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Be a better player in 2018

I will win more aerial battles
“As an attacker, perform drills that feature taking control of the ball directly from a goal-kick [for your team] and have a team-mate act as an opponent to challenge you. During a match, focus on positioning yourself between your opponent and where the ball is going to land. This makes it more likely that your opponent will come over the top of you, conceding a foul. The defender’s only option to avoid fouling you is to stay behind you, enabling you to head the ball on to a team-mate.”
Jon Goodman, ex-Wimbledon and Republic of Ireland striker and sports scientist with

I will not miss a game through illness
“An easy way to avoid viruses is to use antibacterial hand gel regularly after being in public places or shaking hands. Also ditch the vitamin C and take up to two probiotic drinks a day – laboratories in Loughborough have found that taking these during intensive training can help protect the immune system. Have a carbohydrate drink for training sessions lasting longer than an hour, as low carb stores have been linked to impaired immunity. And have your recovery drink immediately after training. The longer you wait to have a recovery drink after training, the higher your risk of infection. A low- fat milkshake is ideal for recovery.”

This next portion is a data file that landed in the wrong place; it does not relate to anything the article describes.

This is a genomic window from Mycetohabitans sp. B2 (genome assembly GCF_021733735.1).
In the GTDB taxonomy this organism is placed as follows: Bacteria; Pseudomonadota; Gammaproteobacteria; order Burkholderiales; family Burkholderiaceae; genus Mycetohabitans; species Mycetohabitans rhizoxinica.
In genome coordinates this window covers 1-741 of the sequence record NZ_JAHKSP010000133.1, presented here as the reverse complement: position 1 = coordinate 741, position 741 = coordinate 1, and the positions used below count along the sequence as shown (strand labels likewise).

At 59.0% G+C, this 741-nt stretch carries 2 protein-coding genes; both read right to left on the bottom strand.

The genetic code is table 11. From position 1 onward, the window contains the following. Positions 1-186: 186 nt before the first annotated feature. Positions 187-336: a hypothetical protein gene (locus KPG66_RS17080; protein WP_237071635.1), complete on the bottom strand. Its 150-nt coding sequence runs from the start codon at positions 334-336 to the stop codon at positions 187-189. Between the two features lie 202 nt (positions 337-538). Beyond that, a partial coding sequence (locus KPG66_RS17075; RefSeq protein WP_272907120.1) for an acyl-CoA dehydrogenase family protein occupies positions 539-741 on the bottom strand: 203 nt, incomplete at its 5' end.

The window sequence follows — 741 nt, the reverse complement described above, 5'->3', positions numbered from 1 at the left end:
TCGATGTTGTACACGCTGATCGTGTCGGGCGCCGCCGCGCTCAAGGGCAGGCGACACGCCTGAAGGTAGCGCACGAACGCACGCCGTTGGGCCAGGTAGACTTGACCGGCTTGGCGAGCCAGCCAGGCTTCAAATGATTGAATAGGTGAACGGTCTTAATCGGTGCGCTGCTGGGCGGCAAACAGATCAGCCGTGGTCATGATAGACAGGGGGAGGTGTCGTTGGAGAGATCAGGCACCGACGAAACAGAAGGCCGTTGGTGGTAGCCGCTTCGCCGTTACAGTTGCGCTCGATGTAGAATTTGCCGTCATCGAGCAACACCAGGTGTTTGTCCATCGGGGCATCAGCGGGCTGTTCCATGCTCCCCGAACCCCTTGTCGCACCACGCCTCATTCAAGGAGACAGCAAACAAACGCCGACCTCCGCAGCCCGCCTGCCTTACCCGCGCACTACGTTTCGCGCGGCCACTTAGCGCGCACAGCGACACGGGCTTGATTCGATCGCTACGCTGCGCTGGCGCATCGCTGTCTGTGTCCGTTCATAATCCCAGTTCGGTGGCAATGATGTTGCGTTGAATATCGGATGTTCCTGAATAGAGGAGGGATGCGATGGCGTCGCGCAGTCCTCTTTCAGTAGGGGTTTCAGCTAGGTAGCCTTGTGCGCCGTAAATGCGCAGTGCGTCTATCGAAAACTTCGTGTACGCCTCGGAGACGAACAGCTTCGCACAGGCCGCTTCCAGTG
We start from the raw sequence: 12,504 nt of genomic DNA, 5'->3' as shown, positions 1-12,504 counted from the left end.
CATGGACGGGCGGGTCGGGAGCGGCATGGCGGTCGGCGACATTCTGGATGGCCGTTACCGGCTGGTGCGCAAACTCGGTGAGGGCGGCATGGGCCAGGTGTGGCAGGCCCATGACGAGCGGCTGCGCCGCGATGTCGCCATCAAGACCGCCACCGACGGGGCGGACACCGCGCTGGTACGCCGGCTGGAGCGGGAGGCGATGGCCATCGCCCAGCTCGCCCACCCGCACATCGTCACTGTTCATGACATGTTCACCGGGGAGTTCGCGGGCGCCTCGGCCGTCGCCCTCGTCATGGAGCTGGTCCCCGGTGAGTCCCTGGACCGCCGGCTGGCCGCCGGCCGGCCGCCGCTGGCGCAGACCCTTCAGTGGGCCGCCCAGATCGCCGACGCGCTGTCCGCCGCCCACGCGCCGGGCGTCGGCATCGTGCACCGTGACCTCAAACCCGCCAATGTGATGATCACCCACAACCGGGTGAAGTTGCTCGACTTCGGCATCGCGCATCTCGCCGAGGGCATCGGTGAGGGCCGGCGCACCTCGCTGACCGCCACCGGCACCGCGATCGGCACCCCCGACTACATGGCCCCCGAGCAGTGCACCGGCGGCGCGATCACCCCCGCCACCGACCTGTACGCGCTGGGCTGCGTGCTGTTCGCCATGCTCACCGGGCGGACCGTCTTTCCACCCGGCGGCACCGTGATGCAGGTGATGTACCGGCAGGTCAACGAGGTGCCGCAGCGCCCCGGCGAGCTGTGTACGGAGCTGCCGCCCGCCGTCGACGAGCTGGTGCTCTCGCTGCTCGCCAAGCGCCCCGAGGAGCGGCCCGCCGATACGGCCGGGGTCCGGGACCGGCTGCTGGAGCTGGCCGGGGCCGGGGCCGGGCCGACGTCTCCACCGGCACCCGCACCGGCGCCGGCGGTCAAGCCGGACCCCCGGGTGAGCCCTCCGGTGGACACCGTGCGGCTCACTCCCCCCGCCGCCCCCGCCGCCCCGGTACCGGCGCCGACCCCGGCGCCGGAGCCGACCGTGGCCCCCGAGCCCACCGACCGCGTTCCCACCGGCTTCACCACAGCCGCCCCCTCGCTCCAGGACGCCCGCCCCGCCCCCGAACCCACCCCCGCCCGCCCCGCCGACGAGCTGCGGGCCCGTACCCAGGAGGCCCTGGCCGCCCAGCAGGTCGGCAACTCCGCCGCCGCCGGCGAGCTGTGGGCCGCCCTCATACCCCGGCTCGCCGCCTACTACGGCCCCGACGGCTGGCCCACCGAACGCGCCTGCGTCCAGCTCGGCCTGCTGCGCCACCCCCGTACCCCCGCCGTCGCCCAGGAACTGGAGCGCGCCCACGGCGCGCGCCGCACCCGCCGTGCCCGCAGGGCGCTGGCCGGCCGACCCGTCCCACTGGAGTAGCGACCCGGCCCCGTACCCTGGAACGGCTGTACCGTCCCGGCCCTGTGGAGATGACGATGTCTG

Mayur Ranchordas, nutritionist with Bolton Wanderers and senior lecturer in sport and exercise nutrition at Sheffield Hallam University

I’ll stop drinking until we win something
“Avoid drink triggers by changing your routine. Meet at coffee bars instead of the pub or go for a meal at the start of the evening instead of ‘a few beers and a curry’, since you’re more likely to skip the meal once you get into a drinking session. Opt out of drinking rounds you don’t need or at a pace you can’t handle. Leave your card at home, too, so you only drink what your ‘sober’ budget allows. Have de-alcoholised drinks such as Ariel Blanc wine or Holsten and Jupiler beers.”
Edmund Tirbutt, author of Beat The Booze

I will not get sent off for the rest of the season
“Linking a player’s values and goals to their reputation can generate powerful long-term focus, but the ‘quick-fix’ nature of today’s game means reducing frustration. Emotional awareness requires practice, so take a regular check-up – whether you’re driving to the training ground, shopping or reading a newspaper. When you catch a negative emotion, label it with a silly word or name. Sounds stupid? Yeah, calling your frustration ‘George’ or ‘Felicity’ should raise a smile and destroy the original emotion. It’s called ‘meta-stating’ and on the pitch should be combined with focusing totally on the referee – imagining him holding a red rose!”
Ken Way, sports psychologist and author of Mental Mastery (

I will be a leader on and off the pitch
“Good leaders direct, motivate and encourage team-mates and ask for that extra five or 10 per cent effort at critical times. Become aware when a team-mate’s focus has slipped – remind them to concentrate harder. ‘Sectionalise’ elements of the game so that the mental task – whether that’s being focused, putting in more effort or whatever – appears to be much shorter (“This corner – your man!”). Doing this means increasing your awareness of team-mates’ games and attitude as well as your own. Strangely, asking others to ‘get focused’, for example, will have a huge impact on your own focus too.”